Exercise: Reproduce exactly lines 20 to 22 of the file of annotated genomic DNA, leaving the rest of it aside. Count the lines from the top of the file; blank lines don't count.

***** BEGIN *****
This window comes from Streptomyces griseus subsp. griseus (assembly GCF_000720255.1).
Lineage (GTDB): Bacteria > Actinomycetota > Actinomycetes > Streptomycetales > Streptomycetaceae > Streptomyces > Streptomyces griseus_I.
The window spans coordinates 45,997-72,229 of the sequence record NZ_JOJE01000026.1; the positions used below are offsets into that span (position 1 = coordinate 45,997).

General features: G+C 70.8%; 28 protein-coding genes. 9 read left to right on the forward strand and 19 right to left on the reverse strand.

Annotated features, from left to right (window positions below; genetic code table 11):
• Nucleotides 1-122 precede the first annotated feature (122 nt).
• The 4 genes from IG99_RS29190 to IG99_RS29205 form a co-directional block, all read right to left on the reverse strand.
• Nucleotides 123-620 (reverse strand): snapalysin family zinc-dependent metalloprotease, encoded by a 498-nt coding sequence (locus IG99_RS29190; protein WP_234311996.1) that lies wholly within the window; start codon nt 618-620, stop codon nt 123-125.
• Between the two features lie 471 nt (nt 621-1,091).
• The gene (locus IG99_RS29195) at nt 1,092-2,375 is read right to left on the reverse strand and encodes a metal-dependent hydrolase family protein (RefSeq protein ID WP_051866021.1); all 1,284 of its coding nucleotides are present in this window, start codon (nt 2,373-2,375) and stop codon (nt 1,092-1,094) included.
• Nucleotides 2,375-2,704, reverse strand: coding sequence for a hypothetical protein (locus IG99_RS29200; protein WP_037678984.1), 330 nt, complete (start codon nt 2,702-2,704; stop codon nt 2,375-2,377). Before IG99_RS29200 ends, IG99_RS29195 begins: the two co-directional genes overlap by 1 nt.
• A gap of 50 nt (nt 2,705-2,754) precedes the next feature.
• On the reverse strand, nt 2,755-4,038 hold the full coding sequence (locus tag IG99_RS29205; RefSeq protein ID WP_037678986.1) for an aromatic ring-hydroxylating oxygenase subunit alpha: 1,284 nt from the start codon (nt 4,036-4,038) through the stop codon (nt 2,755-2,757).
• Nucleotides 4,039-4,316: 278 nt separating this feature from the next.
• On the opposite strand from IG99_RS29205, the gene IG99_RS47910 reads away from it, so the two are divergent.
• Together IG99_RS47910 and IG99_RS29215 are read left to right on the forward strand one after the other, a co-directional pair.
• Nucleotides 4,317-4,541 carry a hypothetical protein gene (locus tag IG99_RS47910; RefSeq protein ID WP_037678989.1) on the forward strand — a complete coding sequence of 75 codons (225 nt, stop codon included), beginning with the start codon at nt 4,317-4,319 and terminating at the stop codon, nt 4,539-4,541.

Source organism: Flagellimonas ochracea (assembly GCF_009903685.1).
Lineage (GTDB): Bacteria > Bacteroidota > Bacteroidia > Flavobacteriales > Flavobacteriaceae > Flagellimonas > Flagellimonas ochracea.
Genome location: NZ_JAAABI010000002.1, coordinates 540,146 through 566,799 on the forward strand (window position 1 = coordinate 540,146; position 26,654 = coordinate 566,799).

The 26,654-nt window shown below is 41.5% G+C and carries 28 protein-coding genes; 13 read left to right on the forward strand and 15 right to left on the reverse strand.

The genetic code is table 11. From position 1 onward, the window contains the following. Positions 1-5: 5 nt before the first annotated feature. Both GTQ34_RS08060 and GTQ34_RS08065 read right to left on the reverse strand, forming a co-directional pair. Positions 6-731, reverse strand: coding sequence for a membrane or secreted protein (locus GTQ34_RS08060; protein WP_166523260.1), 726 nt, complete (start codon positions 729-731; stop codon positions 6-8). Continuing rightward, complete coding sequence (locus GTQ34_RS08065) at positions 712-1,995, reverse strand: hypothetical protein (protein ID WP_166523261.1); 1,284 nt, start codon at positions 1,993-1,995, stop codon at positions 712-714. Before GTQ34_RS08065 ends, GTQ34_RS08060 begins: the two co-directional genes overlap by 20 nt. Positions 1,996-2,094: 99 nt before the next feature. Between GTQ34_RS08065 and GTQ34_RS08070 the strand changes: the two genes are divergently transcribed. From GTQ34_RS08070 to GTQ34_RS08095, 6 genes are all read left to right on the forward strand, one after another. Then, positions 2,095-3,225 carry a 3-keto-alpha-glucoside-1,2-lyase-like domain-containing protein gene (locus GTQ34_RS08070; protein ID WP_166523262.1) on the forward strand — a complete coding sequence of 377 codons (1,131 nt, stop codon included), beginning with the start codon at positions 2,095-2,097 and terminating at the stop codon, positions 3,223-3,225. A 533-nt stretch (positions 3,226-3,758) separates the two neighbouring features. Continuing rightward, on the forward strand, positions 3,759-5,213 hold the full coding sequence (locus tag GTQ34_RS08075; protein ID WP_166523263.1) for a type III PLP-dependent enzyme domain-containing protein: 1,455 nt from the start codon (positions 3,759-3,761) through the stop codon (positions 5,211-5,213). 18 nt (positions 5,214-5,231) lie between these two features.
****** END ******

Genome location: NZ_JAAABI010000002.1, coordinates 540,146 through 566,799 on the forward strand (window position 1 = coordinate 540,146; position 26,654 = coordinate 566,799).

The 26,654-nt window shown below is 41.5% G+C and carries 28 protein-coding genes; 13 read left to right on the forward strand and 15 right to left on the reverse strand.

The genetic code is table 11. From position 1 onward, the window contains the following. Positions 1-5: 5 nt before the first annotated feature. Both GTQ34_RS08060 and GTQ34_RS08065 read right to left on the reverse strand, forming a co-directional pair. Positions 6-731, reverse strand: coding sequence for a membrane or secreted protein (locus GTQ34_RS08060; protein WP_166523260.1), 726 nt, complete (start codon positions 729-731; stop codon positions 6-8). Continuing rightward, complete coding sequence (locus GTQ34_RS08065) at positions 712-1,995, reverse strand: hypothetical protein (protein ID WP_166523261.1); 1,284 nt, start codon at positions 1,993-1,995, stop codon at positions 712-714. Before GTQ34_RS08065 ends, GTQ34_RS08060 begins: the two co-directional genes overlap by 20 nt. Positions 1,996-2,094: 99 nt before the next feature. Between GTQ34_RS08065 and GTQ34_RS08070 the strand changes: the two genes are divergently transcribed. From GTQ34_RS08070 to GTQ34_RS08095, 6 genes are all read left to right on the forward strand, one after another. Then, positions 2,095-3,225 carry a 3-keto-alpha-glucoside-1,2-lyase-like domain-containing protein gene (locus GTQ34_RS08070; protein ID WP_166523262.1) on the forward strand — a complete coding sequence of 377 codons (1,131 nt, stop codon included), beginning with the start codon at positions 2,095-2,097 and terminating at the stop codon, positions 3,223-3,225. A 533-nt stretch (positions 3,226-3,758) separates the two neighbouring features. Continuing rightward, on the forward strand, positions 3,759-5,213 hold the full coding sequence (locus tag GTQ34_RS08075; protein ID WP_166523263.1) for a type III PLP-dependent enzyme domain-containing protein: 1,455 nt from the start codon (positions 3,759-3,761) through the stop codon (positions 5,211-5,213). 18 nt (positions 5,214-5,231) lie between these two features.